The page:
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Doody's Review ServiceReviewer: Gary B Kaniuk, Psy.D.(Cermak Health Services)
Description: Psycho-oncology deals with all phases of cancer and its treatment, including psychological issues of being at risk, mood symptoms during detection and treatment, and end-of-life issues in palliative care. This is a comprehensive look at the field, which had its beginnings in the 1970s. The previous edition was published in 1998.
Purpose: The authors' aim is to present "the many ways in which patients' experience of illness can be understood and improved: the core of all psychosocial interventions, noted by Peabody in 1927: the need of patients to feel that those providing their care are interested in them as a person. "
Audience: Although an audience is not specified, mental health clinicians, students, postgraduate trainees, medical surgical personnel, and researchers would be typical readers. The editors and numerous contributors represent an international authorship from the United States, Canada, the United Kingdom, Australia, and China.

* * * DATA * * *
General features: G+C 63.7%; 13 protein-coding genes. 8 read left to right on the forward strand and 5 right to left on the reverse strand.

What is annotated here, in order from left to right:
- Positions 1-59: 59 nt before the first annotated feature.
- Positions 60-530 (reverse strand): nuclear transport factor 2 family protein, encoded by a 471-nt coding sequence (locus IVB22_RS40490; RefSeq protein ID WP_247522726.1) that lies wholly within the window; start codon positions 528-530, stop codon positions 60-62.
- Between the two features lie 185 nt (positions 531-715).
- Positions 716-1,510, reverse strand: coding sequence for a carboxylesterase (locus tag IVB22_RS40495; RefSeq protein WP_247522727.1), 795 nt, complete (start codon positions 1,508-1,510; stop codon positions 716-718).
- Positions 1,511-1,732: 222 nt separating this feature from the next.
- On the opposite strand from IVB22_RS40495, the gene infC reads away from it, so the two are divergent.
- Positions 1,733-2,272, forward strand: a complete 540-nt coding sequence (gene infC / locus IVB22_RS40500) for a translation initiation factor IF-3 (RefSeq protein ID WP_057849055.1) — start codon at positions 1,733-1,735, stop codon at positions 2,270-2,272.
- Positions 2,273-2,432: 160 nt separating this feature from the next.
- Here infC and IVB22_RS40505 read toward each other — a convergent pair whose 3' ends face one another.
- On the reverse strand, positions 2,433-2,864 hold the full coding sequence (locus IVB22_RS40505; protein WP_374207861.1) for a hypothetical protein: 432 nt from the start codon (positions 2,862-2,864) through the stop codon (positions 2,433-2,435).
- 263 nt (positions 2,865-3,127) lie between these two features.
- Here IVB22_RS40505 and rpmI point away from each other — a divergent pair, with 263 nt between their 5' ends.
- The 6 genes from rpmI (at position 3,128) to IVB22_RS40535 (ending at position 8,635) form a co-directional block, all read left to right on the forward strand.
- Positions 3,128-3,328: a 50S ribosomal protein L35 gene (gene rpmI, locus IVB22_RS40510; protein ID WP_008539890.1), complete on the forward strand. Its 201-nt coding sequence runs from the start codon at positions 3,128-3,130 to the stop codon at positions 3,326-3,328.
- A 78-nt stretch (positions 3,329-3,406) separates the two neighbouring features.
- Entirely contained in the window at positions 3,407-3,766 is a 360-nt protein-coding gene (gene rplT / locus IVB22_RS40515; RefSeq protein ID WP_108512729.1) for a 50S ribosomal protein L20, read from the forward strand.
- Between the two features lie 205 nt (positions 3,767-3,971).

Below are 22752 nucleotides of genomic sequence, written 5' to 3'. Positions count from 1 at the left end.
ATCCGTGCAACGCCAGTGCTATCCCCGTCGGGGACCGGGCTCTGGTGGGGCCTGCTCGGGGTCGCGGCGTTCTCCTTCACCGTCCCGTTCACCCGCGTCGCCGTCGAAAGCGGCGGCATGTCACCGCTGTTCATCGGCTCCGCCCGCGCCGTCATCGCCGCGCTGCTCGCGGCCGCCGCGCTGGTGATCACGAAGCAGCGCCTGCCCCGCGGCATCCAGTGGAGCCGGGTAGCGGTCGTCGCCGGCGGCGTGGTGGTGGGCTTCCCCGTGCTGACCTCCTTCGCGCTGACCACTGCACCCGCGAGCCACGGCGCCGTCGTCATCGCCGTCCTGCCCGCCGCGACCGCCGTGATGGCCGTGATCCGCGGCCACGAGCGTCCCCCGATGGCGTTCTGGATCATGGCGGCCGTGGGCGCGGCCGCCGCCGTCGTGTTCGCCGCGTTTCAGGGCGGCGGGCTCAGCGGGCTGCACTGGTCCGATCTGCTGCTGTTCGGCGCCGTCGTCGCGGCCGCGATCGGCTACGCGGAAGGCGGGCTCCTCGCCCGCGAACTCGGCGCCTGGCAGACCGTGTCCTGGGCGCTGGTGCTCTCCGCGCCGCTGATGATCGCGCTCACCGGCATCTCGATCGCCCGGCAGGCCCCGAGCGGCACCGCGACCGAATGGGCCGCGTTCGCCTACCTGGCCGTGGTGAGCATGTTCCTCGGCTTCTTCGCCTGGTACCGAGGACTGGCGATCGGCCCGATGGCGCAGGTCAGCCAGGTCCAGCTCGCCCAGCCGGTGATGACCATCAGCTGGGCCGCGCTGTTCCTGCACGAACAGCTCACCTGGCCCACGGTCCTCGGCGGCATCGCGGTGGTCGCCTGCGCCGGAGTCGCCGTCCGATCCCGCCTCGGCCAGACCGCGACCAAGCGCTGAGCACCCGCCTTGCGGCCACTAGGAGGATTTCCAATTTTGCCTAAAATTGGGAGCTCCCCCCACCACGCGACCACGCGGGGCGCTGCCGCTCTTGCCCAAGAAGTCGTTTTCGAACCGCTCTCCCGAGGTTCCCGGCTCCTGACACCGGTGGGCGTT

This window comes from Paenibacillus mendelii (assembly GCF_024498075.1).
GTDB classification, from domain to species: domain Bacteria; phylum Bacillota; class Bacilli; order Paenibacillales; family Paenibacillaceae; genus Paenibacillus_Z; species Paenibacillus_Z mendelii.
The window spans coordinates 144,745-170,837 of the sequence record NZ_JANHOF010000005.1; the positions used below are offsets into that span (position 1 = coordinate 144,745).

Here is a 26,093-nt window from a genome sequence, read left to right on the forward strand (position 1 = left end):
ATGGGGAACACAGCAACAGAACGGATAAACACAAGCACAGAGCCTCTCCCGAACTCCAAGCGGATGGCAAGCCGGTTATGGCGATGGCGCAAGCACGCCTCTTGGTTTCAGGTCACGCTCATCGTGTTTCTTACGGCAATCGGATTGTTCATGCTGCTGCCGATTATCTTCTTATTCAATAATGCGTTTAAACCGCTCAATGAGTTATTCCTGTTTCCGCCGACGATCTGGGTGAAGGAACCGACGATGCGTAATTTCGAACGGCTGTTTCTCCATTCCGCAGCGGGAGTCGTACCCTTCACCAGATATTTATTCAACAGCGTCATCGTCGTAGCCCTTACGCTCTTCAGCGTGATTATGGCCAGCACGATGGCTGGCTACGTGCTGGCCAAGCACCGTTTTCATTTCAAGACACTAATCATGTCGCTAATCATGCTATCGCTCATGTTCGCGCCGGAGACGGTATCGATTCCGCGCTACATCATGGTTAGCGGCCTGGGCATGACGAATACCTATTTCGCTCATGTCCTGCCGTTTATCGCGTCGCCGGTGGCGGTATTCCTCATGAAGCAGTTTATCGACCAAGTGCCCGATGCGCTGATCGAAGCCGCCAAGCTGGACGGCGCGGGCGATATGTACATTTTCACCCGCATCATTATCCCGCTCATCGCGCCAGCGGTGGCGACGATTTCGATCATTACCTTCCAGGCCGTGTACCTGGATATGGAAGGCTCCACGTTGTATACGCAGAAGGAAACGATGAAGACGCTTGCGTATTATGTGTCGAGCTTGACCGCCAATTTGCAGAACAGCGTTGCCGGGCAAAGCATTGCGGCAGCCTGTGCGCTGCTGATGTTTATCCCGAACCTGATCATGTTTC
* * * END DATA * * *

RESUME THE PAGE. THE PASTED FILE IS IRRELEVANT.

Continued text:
Features: An introduction to the history of psycho-oncology begins the book. The authors then discuss various behavioral and psychological factors related to cancer including tobacco use, sun exposure, and social environment. Cancer screening is discussed at length including colorectal, cervical, breast, and prostate, along with genetic testing. Fifteen chapters are dedicated to psychological issues related to the site of cancer. There are sections on management of physical symptoms and psychiatric disorders. The authors spend much time on specific interventions such as individual and group psychotherapy, expressive therapy, meditation, physical exercise, and psychosocial interventions. Family issues are discussed in terms of caregiving and bereavement. Finally, training programs for professionals including oncology staff, psychiatrists, social workers, nurses, and chaplains are given ample treatment. The numerous tables and figures are extremely educational. Each of the 97 chapters consists of just a few pages, but they manage to present a lot of information. Numerous references enable interested readers to research further.
Assessment: This is an exhaustive look at psycho-oncology, but it is easy to read with helpful tables and figures. It should be in the libraries of both mental health and medical-surgical professionals and students.